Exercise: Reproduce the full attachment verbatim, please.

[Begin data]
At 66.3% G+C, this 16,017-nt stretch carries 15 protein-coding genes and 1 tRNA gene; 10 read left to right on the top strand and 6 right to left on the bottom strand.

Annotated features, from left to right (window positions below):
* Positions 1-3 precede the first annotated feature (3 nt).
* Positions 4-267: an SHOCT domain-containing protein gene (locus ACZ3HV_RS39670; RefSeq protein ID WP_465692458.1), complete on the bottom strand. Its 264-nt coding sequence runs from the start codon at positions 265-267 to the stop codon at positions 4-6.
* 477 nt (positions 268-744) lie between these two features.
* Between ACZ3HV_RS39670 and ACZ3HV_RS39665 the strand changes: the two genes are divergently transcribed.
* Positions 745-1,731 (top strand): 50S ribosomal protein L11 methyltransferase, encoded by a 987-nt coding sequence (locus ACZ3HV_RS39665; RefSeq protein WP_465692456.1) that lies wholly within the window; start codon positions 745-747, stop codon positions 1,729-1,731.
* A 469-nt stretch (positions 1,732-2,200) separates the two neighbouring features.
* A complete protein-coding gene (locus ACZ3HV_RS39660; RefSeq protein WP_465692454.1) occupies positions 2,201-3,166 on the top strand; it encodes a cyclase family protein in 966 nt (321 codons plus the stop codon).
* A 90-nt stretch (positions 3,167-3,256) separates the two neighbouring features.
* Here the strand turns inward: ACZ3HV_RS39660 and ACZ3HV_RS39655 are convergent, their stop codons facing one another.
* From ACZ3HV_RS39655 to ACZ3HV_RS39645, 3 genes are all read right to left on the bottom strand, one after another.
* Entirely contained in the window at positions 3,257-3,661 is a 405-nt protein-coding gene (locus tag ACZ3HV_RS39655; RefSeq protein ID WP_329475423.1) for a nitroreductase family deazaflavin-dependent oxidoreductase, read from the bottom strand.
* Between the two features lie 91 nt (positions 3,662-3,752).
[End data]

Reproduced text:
At 66.3% G+C, this 16,017-nt stretch carries 15 protein-coding genes and 1 tRNA gene; 10 read left to right on the top strand and 6 right to left on the bottom strand.

Annotated features, from left to right (window positions below):
* Positions 1-3 precede the first annotated feature (3 nt).
* Positions 4-267: an SHOCT domain-containing protein gene (locus ACZ3HV_RS39670; RefSeq protein ID WP_465692458.1), complete on the bottom strand. Its 264-nt coding sequence runs from the start codon at positions 265-267 to the stop codon at positions 4-6.
* 477 nt (positions 268-744) lie between these two features.
* Between ACZ3HV_RS39670 and ACZ3HV_RS39665 the strand changes: the two genes are divergently transcribed.
* Positions 745-1,731 (top strand): 50S ribosomal protein L11 methyltransferase, encoded by a 987-nt coding sequence (locus ACZ3HV_RS39665; RefSeq protein WP_465692456.1) that lies wholly within the window; start codon positions 745-747, stop codon positions 1,729-1,731.
* A 469-nt stretch (positions 1,732-2,200) separates the two neighbouring features.
* A complete protein-coding gene (locus ACZ3HV_RS39660; RefSeq protein WP_465692454.1) occupies positions 2,201-3,166 on the top strand; it encodes a cyclase family protein in 966 nt (321 codons plus the stop codon).
* A 90-nt stretch (positions 3,167-3,256) separates the two neighbouring features.
* Here the strand turns inward: ACZ3HV_RS39660 and ACZ3HV_RS39655 are convergent, their stop codons facing one another.
* From ACZ3HV_RS39655 to ACZ3HV_RS39645, 3 genes are all read right to left on the bottom strand, one after another.
* Entirely contained in the window at positions 3,257-3,661 is a 405-nt protein-coding gene (locus tag ACZ3HV_RS39655; RefSeq protein ID WP_329475423.1) for a nitroreductase family deazaflavin-dependent oxidoreductase, read from the bottom strand.
* Between the two features lie 91 nt (positions 3,662-3,752).